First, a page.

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Funkmaster Sly Stone Homeless On The Streets Of Los Angeles

Greg Asciutto |
September 25, 2011 | 11:54 p.m. PDT

Staff Reporter

 

The music industry has changed a lot since 1969. The likes of the Archies and Creedence Clearwater Revival are ghosts in the shadow of social media, just ask Justin Bieber if he’s “ever seen the rain.” Mick Jagger still reigns the charts (technically), but for funkmaster Sly Stone, Father Time has not been so kind. 

Reports surfaced this weekend that Stone, whose ’69 hit Everyday People once dominated radio airwaves, is living on the streets of Los Angeles. Stone, 68, sleeps in a van parked in Crenshaw, one of the city’s more infamous neighborhoods. 

Throughout his personal and musical career, Stone has been haunted by substance abuse and financial mismanagement. The 1984 sale of his music-publishing rights to Michael Jackson for an underpriced $1 million is commonly viewed as a prime example of Stone’s financial incompetence. In April, the singer faced charges of cocaine possession in Los Angeles.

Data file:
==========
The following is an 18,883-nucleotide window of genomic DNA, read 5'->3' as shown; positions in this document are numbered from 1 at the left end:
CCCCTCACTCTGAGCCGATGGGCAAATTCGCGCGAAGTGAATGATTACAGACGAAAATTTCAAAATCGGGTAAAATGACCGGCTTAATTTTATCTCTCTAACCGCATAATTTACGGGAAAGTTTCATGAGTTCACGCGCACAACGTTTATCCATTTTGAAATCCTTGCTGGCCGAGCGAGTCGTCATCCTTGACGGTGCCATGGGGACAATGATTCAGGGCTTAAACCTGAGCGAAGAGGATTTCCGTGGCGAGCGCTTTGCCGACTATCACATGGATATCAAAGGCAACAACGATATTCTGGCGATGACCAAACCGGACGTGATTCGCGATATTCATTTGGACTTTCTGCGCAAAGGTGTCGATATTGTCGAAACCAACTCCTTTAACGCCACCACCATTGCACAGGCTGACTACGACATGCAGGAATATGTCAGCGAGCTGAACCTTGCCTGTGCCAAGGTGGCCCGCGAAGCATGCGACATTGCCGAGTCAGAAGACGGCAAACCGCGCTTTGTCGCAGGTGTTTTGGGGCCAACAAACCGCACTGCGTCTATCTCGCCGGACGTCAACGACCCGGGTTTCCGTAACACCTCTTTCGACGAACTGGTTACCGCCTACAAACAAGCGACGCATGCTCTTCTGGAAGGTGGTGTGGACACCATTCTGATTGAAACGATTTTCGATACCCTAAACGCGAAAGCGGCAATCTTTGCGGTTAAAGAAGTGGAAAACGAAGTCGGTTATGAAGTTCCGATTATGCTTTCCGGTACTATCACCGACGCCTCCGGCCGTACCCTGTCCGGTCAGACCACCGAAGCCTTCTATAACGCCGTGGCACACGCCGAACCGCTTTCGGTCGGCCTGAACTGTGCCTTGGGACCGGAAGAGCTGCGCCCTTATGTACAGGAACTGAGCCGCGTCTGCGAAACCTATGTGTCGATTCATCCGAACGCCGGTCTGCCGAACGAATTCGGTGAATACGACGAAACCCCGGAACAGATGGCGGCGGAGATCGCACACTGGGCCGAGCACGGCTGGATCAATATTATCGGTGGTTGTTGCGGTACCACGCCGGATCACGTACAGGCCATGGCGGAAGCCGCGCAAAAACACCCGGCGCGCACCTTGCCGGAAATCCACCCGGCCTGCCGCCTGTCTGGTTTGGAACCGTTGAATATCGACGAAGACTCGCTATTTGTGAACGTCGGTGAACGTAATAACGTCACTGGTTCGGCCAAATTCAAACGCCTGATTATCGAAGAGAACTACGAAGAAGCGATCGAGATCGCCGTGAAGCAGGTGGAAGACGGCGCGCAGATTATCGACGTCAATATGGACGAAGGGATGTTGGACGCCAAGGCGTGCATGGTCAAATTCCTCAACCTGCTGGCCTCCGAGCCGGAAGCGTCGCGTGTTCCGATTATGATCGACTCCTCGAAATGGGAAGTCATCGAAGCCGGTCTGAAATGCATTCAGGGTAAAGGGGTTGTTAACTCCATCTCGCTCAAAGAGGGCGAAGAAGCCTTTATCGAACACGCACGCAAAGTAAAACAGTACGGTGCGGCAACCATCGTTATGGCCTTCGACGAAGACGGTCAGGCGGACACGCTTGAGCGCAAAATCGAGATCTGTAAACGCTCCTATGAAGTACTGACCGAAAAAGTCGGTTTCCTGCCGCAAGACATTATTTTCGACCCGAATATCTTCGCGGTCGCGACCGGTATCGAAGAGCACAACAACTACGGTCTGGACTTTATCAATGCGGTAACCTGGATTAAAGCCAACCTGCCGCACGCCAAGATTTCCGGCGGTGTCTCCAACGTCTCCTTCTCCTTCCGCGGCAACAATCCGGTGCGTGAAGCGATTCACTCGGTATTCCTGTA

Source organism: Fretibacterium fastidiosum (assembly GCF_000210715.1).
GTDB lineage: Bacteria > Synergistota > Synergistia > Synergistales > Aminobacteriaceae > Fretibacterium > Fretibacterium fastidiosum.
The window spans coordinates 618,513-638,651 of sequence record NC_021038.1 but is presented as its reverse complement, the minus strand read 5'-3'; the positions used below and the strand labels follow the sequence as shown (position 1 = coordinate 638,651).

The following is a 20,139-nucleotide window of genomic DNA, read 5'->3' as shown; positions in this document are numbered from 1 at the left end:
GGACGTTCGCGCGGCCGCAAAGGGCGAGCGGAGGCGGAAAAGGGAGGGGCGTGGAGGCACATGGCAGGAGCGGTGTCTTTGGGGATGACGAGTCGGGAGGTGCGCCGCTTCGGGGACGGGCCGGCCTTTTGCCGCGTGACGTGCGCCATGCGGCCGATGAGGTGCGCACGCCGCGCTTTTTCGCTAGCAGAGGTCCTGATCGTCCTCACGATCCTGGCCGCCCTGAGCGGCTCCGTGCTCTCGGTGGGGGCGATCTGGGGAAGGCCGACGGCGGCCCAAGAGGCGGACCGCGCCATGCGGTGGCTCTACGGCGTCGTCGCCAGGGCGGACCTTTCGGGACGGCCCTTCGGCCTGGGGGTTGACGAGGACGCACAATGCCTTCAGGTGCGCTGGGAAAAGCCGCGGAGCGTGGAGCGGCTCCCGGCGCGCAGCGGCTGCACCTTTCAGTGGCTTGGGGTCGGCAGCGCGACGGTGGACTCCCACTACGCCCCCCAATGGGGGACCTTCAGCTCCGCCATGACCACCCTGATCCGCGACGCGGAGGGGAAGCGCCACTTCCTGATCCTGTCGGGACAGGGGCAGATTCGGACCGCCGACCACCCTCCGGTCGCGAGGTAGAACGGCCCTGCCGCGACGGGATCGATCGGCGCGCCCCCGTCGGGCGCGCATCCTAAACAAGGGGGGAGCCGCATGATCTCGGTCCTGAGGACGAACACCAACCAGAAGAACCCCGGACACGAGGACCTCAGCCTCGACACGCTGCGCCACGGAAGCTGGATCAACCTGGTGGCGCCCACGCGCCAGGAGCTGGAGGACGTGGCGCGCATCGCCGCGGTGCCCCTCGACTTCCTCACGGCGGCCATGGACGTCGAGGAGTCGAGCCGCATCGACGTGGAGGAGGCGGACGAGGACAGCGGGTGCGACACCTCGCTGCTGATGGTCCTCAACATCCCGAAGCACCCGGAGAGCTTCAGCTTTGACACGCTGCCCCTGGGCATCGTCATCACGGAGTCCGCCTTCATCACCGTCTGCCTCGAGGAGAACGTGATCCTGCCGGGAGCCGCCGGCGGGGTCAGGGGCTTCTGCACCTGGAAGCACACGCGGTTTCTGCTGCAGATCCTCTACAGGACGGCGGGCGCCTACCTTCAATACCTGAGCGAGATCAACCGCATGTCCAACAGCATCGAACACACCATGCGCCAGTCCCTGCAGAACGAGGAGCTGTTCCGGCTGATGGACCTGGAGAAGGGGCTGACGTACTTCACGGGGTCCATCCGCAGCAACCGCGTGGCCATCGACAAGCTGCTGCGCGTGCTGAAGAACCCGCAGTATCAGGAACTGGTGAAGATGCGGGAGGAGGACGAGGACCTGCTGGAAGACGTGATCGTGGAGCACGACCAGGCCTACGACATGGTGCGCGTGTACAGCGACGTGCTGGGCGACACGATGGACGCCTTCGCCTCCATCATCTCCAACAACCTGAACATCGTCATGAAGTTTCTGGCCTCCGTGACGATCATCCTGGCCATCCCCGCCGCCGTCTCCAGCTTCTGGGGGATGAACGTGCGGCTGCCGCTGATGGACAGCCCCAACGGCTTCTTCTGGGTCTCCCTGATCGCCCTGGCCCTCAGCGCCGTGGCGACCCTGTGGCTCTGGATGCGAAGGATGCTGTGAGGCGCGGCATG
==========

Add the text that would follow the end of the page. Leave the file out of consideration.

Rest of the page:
The former Sly and the Family Stone front man blames his monetary woes on Jerry Goldstein, his former manager. Per the New York Post, Stone claims Goldstein manipulated him into a contract which paid out a weekly paycheck; Goldstein managed the rest of the artist’s assets. Stone filed a $50 million dollar lawsuit for fraud and stolen royalties last year.

The man who once hosted the likes of Jimi Hendrix and Janis Joplin in his Beverly Hills mansion now finds comfort cutting tracks in his white van. Stone, who released his first album in nearly thirty years last month, expressed to Post reporters that his distrust of the record industry is preventing the release of his new, van-made material. 

Though he claims he still has “millions of dollars,” Stone is begging for work. “Please tell everybody, please, to give me a job, play my music. I’m tired of this sh-t man,” Stone lamented. Unfortunately for Sly, the phone isn’t ringing. Alone on the streets of LA, the legend of funk waits  for his internal demons to finish destroying an illustrious musical career. 

 

Reach reporter Greg Asciutto here

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